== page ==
The advisory business will probably never be the same.
While, thankfully, the vast majority of our lives will be spared from the virus, hundreds of advisory firms will not survive.
Even in the best-case scenario, in which the scientific community quickly develops a vaccine, it would still take months or years before the drug could be produced and all Americans inoculated. The simple fact is that advisers and clients are not going to be sitting together for a very long time.
How do financial advisers grow their firms in a world where they can’t meet with clients, earn their confidence and then discuss their personal financial plans?
Capital is the differentiator, and many of the larger firms have been able to pivot quickly and move to a fully remote experience. They’ve been communicating with clients by producing relevant emails, podcasts, videos and guides. They’ve been able to train their advisers to meet with clients via Zoom and other technologies. Their portfolio management systems have been able to rebalance multiple times, and their technology decks provide many fabulous tools that serve both the adviser and the client well.
With most small advisory firms simply not structured (or financed) to compete, what are their options for survival?
Consider what the pandemic has illuminated. Prior to the breakout, most small advisory firms we interviewed for potential mergers or acquisitions were not growing organically, yet most didn’t even realize it. However, if you remove the lift the stock market provided over the past decade, by and large, almost the only advisory firms that were attracting new assets were the larger ones, and that’s because they had the money to market and advertise.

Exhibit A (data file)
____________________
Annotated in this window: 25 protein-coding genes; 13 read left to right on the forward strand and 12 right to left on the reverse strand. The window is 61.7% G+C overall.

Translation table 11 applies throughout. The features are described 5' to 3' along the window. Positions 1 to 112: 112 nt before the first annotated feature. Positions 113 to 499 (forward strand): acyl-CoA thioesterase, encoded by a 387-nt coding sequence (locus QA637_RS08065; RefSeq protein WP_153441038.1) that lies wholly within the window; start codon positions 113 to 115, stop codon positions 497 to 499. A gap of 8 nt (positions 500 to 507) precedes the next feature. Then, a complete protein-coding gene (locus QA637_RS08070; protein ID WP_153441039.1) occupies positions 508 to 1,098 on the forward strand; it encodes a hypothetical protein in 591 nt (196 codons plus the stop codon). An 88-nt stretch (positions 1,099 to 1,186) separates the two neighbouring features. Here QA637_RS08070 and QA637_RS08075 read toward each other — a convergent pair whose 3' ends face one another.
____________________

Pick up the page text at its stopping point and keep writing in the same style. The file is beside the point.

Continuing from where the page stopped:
Case in point, the 2018 InvestmentNews Research Pricing & Profitability Study found that firms with $10 million or more in annual revenue spent an average of $382,000 a year on marketing, while smaller or single-adviser shops spent on average only $11,000 a year.
The only way to grow in an era of declining assets is by bringing on new clients. But how is a small firm going to be able to market against the larger RIAs when they weren’t winning prior to COVID-19?
Some older advisers probably aren’t too bothered by the fact that the compression of their businesses will accelerate. I suppose one way to address the situation is to slash costs, reduce services, and squeeze the profits as the client base slowly recedes.
Unfortunately, this is an approach I see a lot of principals take. Rather than create a succession plan that serves their clients, they’ll “retire in place” and clip the dividends from a dwindling revenue stream. Once an adviser takes this approach, however, there’s nothing of value left to offer a larger firm looking for a merger or acquisition, and even less upside for clients.
Professionally, I don’t think it’s a stretch to call this an unprecedented era of economic survival. But, if you’re proactive, there may still be RIAs you could join forces with that would ensure your clients are well served while providing you with a better economic outcome.
I don’t believe the next decade will be at all kind to the small adviser.
Scott Hanson is co-founder of formerly Hanson McClain Advisors, a fee-based RIA with $8 billion in AUM.